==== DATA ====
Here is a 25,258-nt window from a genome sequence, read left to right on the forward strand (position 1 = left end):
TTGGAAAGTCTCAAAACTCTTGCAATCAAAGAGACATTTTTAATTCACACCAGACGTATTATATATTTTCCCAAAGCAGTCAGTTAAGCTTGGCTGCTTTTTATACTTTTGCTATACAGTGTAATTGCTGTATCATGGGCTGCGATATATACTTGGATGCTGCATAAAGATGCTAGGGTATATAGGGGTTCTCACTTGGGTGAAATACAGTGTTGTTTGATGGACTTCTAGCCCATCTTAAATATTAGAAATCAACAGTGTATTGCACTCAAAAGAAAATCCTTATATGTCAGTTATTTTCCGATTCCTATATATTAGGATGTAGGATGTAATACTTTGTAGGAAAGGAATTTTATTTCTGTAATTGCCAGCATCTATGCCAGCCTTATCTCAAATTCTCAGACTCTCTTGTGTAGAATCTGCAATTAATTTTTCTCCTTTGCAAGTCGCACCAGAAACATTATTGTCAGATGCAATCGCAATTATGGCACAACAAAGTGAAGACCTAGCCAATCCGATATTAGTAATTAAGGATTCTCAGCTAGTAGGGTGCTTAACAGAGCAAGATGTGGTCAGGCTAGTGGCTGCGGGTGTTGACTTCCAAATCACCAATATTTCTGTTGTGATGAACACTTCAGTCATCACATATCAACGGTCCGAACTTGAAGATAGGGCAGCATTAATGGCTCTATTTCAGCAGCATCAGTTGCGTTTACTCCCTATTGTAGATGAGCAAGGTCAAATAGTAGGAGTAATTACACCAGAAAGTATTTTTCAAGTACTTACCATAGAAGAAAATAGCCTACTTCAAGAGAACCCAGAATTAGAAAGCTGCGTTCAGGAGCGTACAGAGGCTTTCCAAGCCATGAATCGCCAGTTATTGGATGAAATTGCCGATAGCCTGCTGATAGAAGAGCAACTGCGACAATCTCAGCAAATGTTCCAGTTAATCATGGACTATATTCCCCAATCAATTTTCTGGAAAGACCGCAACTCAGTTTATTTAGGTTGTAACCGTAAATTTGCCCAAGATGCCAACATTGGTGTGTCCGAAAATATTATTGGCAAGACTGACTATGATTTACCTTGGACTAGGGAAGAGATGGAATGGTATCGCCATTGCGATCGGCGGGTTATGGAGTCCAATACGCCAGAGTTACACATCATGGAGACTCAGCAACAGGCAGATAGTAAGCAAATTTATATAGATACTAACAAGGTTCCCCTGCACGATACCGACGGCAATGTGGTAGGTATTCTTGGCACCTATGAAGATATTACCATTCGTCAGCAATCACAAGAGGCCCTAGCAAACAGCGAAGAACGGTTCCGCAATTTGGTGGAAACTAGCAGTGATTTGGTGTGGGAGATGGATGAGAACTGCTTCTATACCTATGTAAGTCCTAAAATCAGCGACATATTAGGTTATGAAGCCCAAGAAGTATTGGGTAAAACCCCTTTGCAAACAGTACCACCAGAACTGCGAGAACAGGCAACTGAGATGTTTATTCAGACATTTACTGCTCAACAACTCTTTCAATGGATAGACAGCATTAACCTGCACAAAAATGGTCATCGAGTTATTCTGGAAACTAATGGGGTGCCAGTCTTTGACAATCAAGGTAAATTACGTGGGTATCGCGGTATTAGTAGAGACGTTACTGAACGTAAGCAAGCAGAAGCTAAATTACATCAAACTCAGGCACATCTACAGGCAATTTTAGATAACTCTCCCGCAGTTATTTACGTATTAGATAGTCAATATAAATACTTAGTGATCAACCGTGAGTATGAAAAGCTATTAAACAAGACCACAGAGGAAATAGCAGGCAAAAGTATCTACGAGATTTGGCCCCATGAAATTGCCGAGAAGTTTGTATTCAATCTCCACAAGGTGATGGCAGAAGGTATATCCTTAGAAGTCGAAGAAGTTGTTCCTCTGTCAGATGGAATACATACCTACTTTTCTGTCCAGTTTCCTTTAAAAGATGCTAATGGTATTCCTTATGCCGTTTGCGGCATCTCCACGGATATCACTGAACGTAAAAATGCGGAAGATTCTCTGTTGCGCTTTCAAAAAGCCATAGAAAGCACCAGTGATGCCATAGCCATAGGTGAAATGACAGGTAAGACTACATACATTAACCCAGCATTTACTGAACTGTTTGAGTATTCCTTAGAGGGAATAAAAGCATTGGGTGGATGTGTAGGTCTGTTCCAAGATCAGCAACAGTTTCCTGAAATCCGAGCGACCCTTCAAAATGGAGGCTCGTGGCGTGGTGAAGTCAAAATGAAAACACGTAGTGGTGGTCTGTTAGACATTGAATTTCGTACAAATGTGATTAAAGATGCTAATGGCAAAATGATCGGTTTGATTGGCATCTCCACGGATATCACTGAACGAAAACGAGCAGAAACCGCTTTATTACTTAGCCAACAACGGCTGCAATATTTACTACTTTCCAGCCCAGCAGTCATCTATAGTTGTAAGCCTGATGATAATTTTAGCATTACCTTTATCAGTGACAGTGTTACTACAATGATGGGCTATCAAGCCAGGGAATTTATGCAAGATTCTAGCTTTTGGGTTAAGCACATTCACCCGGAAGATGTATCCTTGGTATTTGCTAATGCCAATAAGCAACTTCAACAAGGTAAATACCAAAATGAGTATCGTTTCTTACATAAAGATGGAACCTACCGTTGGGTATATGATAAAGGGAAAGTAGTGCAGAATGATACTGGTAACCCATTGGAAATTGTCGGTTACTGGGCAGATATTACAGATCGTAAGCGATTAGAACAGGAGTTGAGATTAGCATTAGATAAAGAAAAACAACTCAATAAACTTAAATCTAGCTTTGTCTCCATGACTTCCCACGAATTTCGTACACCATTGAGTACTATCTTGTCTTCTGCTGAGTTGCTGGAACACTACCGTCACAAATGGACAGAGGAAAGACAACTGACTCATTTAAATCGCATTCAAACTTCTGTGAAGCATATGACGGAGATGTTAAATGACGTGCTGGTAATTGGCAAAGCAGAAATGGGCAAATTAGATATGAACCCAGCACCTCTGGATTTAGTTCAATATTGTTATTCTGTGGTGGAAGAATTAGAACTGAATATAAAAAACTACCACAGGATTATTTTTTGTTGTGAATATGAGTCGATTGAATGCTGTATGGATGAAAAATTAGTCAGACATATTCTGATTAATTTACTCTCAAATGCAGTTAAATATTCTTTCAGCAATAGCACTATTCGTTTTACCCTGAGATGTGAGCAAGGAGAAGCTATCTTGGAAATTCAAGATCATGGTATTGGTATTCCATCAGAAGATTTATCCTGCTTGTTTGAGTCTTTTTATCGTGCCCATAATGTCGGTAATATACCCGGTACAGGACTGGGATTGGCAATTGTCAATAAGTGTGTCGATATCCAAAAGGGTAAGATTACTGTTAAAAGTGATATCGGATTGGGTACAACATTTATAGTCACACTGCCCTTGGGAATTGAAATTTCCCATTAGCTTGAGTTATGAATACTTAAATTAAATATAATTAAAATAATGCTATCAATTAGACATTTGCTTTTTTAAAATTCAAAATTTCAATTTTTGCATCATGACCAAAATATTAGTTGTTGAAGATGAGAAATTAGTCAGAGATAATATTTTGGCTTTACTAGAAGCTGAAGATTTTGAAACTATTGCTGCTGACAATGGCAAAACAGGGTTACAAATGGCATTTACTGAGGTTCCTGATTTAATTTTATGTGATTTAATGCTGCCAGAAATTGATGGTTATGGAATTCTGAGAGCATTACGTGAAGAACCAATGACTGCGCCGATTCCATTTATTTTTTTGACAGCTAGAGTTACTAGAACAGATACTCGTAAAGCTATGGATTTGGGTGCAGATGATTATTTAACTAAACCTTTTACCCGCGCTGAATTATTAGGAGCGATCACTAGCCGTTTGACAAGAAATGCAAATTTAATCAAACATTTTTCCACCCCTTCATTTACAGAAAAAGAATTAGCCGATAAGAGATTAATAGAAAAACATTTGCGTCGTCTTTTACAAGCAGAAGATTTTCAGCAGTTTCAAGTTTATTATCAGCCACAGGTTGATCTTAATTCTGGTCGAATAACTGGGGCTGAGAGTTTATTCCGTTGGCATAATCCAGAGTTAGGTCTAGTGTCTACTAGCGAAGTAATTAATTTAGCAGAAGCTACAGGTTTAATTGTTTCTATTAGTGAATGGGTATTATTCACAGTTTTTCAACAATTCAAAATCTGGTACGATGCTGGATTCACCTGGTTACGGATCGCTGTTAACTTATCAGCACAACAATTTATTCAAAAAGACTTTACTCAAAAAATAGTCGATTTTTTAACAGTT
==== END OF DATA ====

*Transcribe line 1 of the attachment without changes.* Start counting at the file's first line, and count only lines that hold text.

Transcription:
Here is a 25,258-nt window from a genome sequence, read left to right on the forward strand (position 1 = left end):